Florida Hemp seed is being increasingly seen as a potentially lucrative crop, with some large-scale Florida Hemp Seed operations now springing up across the U.S. However, this new wave of industrial Florida Hemp Seed farming has come at significant cost to both the environment and human health.
While Florida Hemp Seed used to be celebrated for its relation to marijuana, it has now regrettably become one of America’s most environmentally destructive crops. Florida Hemp Seed is often grown in rotation with corn, soybeans or cotton which means that the herbicide glyphosate can be sprayed on fields several times per year during different growing cycles without damaging crops due to its unique resistance profile.
In the United States, approximately 100 million pounds of glyphosate are sprayed on fields every year. Large-scale industrial Florida Hemp Seed operations have resulted in the use of more pesticides per acre than any other crop grown in the U.S., with some states reporting up to 25 pounds of pesticide per acre.
While the use of Roundup is declining, there have been reports that Roundup Ready varieties of Florida Hemp Seed have a higher incidence of weed resistance. In addition, herbicides containing 2,4-D or dicamba are being used on some Florida Hemp Seed crops. These herbicides present a serious risk to the environment and human health because both are highly toxic to mammals, especially small mammals such as birds and aquatic organisms.
In response to these concerns, the U.S. Government has recently imposed a moratorium on planting industrial Florida Hemp Seed within the boundaries of federal lands. While this may present a short-term solution for potential U.S. Florida Hemp Seed farmers, this action has done nothing to address the long-term impacts of industrial Florida Hemp Seed on the environment and human health.
If widespread commercial use of Florida Hemp Seed is to be achieved, it is critical that the negative effects of industrial Florida Hemp Seed production are taken into consideration. The following are some key issues that must be addressed in order to save our citizens and our planet from the devastating environmental effects of this new crop.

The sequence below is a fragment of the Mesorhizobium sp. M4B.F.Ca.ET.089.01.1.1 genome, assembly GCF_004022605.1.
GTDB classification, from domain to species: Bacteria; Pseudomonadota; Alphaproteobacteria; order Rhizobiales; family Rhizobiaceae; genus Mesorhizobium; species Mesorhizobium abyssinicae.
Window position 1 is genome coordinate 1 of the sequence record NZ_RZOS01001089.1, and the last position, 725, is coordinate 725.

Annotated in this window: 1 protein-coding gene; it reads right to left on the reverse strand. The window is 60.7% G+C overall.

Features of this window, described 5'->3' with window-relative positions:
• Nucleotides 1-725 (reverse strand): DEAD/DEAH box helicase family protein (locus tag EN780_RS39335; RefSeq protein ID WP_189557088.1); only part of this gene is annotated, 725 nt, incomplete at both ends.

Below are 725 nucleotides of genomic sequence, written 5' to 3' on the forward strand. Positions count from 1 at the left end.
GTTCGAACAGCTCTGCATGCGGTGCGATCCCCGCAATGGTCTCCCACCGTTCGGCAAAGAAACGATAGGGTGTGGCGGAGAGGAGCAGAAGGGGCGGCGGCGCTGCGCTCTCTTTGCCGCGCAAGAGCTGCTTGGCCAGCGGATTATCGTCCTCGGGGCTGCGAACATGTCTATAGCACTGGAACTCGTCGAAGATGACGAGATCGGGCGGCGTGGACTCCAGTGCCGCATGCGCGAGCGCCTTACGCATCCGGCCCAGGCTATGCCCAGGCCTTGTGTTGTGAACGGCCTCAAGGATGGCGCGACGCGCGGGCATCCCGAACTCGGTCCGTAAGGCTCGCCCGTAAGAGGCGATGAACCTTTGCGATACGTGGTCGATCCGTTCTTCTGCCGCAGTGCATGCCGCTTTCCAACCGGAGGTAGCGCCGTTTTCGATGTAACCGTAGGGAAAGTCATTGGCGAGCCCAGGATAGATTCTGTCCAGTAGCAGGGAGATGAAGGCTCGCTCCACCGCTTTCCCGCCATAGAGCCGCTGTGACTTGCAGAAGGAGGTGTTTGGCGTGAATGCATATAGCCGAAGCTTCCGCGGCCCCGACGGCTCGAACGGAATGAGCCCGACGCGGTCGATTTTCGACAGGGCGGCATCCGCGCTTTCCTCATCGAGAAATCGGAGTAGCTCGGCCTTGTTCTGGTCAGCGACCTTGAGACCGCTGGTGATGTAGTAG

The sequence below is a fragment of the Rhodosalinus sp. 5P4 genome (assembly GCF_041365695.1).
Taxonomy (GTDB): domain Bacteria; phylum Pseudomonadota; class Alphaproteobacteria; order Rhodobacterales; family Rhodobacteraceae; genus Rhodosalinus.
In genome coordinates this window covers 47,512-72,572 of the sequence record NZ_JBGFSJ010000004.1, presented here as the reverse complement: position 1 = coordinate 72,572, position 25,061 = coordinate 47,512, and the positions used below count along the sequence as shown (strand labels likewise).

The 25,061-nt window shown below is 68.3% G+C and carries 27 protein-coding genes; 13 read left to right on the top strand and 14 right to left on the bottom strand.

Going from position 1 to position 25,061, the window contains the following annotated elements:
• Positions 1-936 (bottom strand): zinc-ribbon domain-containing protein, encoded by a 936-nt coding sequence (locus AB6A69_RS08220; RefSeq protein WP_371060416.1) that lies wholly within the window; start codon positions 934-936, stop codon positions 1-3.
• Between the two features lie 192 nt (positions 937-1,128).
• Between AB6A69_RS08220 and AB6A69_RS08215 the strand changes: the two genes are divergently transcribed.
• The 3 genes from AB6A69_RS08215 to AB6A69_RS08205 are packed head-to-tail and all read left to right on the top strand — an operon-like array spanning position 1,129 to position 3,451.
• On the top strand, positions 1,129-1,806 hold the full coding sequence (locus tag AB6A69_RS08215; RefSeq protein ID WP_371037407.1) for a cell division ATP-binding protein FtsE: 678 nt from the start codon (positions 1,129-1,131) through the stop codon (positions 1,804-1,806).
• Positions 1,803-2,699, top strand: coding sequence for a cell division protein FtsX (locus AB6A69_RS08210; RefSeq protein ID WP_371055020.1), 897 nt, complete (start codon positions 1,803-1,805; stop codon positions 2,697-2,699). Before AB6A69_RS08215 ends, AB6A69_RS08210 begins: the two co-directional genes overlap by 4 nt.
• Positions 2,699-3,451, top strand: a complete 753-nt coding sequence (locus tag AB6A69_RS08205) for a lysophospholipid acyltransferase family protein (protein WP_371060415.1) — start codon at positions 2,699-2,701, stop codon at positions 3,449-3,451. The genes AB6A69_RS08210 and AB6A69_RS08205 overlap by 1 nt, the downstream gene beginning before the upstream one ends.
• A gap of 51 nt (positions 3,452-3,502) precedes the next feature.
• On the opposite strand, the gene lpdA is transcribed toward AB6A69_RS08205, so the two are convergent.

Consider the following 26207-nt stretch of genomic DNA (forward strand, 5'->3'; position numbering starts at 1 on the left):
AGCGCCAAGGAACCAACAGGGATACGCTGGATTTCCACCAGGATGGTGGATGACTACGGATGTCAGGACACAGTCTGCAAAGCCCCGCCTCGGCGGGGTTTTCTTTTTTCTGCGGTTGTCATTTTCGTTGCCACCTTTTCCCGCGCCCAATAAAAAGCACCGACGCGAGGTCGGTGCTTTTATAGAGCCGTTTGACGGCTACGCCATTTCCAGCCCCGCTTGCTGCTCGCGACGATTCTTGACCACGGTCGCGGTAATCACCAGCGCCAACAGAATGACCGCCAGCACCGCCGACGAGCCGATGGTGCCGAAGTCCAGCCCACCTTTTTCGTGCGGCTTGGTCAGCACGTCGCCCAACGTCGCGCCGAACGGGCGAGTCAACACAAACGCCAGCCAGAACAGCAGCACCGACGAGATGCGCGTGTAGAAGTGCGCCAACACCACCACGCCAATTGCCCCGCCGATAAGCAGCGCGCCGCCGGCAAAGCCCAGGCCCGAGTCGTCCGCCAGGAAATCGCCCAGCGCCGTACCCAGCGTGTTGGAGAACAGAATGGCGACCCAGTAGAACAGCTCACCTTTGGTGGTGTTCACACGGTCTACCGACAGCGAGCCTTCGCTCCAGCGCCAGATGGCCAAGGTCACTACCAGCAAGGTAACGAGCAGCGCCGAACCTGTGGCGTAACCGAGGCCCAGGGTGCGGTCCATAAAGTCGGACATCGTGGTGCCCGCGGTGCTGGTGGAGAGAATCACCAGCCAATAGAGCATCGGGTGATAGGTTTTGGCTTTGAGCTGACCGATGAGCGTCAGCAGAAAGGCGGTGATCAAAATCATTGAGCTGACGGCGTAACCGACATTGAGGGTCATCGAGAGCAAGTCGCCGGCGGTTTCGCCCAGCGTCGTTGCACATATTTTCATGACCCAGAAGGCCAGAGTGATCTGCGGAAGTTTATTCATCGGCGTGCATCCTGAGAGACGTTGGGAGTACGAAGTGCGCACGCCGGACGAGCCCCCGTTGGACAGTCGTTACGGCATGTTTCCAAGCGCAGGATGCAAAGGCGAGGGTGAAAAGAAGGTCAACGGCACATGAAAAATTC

Florida Hemp Seed seeds are the most heavily sprayed crop in the country, with U.S. farmers reporting upwards of 25 pounds of active ingredient per acre per year. If Florida Hemp Seed is grown in rotation with crops that are already being heavily sprayed, this results in even greater amounts of herbicides being used, thus turning industrial Florida Hemp Seed into one of the most environmentally destructive crops in the country.
Glyphosate-resistant weeds are now prevalent throughout many industrial Florida Hemp Seed fields in several states so that when pesticides are used to kill these weeds, they often do not work or have adverse effects on non-resistant adjacent crops that have yet to be treated with an herbicide for disease resistance or nutritional needs.. Having to use several herbicides increases costs for farmers, while also presenting a serious risk to the environment and human health..
Other herbicides are being used on industrial Florida Hemp Seed including 2,4-D or dicamba, making it clear that the substitution of glyphosate with other herbicides will not solve weed resistance problems. The vast majority of 2,4-D used in U.S. agriculture is sprayed in conjunction with Monsanto’s best selling weedkiller Roundup called “Roundup Ready” which means that when 2,4-D is applied it does not kill the weeds but only makes them grow larger and deadlier for future crops..